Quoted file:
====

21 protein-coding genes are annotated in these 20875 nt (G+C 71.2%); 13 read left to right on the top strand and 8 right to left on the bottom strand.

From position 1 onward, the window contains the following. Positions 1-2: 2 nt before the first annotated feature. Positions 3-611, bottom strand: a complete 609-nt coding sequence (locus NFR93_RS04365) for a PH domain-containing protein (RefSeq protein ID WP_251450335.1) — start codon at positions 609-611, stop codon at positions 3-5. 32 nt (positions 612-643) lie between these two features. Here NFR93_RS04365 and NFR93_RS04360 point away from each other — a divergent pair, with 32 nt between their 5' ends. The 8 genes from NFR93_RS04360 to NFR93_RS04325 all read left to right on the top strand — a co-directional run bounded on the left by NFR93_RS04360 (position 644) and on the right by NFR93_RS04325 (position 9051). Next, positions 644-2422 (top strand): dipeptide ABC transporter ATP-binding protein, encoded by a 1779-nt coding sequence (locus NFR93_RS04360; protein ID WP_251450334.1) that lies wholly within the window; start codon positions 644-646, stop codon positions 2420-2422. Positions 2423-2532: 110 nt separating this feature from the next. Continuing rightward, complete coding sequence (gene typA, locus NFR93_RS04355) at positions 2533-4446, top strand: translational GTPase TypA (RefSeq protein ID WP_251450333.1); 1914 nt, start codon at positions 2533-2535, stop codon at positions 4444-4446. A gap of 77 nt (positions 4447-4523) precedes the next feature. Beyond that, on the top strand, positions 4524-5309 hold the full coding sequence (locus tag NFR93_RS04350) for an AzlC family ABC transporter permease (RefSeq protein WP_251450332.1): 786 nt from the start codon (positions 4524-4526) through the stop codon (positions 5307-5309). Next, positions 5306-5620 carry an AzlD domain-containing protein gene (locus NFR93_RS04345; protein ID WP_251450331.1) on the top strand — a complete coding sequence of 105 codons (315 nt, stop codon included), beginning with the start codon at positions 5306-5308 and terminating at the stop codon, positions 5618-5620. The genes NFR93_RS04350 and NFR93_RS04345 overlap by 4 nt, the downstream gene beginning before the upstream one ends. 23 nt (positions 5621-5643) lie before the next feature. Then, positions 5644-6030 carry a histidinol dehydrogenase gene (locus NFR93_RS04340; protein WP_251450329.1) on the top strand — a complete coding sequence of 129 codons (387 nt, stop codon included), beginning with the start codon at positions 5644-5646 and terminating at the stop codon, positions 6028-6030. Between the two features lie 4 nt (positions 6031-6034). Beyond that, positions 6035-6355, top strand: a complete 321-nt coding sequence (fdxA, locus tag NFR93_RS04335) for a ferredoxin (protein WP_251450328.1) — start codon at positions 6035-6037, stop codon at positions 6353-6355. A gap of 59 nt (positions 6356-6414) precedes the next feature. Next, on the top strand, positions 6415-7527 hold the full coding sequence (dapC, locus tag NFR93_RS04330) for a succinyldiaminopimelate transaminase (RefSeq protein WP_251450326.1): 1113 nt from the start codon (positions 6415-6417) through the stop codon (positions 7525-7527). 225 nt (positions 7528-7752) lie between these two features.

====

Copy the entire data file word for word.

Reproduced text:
21 protein-coding genes are annotated in these 20875 nt (G+C 71.2%); 13 read left to right on the top strand and 8 right to left on the bottom strand.

From position 1 onward, the window contains the following. Positions 1-2: 2 nt before the first annotated feature. Positions 3-611, bottom strand: a complete 609-nt coding sequence (locus NFR93_RS04365) for a PH domain-containing protein (RefSeq protein ID WP_251450335.1) — start codon at positions 609-611, stop codon at positions 3-5. 32 nt (positions 612-643) lie between these two features. Here NFR93_RS04365 and NFR93_RS04360 point away from each other — a divergent pair, with 32 nt between their 5' ends. The 8 genes from NFR93_RS04360 to NFR93_RS04325 all read left to right on the top strand — a co-directional run bounded on the left by NFR93_RS04360 (position 644) and on the right by NFR93_RS04325 (position 9051). Next, positions 644-2422 (top strand): dipeptide ABC transporter ATP-binding protein, encoded by a 1779-nt coding sequence (locus NFR93_RS04360; protein ID WP_251450334.1) that lies wholly within the window; start codon positions 644-646, stop codon positions 2420-2422. Positions 2423-2532: 110 nt separating this feature from the next. Continuing rightward, complete coding sequence (gene typA, locus NFR93_RS04355) at positions 2533-4446, top strand: translational GTPase TypA (RefSeq protein ID WP_251450333.1); 1914 nt, start codon at positions 2533-2535, stop codon at positions 4444-4446. A gap of 77 nt (positions 4447-4523) precedes the next feature. Beyond that, on the top strand, positions 4524-5309 hold the full coding sequence (locus tag NFR93_RS04350) for an AzlC family ABC transporter permease (RefSeq protein WP_251450332.1): 786 nt from the start codon (positions 4524-4526) through the stop codon (positions 5307-5309). Next, positions 5306-5620 carry an AzlD domain-containing protein gene (locus NFR93_RS04345; protein ID WP_251450331.1) on the top strand — a complete coding sequence of 105 codons (315 nt, stop codon included), beginning with the start codon at positions 5306-5308 and terminating at the stop codon, positions 5618-5620. The genes NFR93_RS04350 and NFR93_RS04345 overlap by 4 nt, the downstream gene beginning before the upstream one ends. 23 nt (positions 5621-5643) lie before the next feature. Then, positions 5644-6030 carry a histidinol dehydrogenase gene (locus NFR93_RS04340; protein WP_251450329.1) on the top strand — a complete coding sequence of 129 codons (387 nt, stop codon included), beginning with the start codon at positions 5644-5646 and terminating at the stop codon, positions 6028-6030. Between the two features lie 4 nt (positions 6031-6034). Beyond that, positions 6035-6355, top strand: a complete 321-nt coding sequence (fdxA, locus tag NFR93_RS04335) for a ferredoxin (protein WP_251450328.1) — start codon at positions 6035-6037, stop codon at positions 6353-6355. A gap of 59 nt (positions 6356-6414) precedes the next feature. Next, on the top strand, positions 6415-7527 hold the full coding sequence (dapC, locus tag NFR93_RS04330) for a succinyldiaminopimelate transaminase (RefSeq protein WP_251450326.1): 1113 nt from the start codon (positions 6415-6417) through the stop codon (positions 7525-7527). 225 nt (positions 7528-7752) lie between these two features.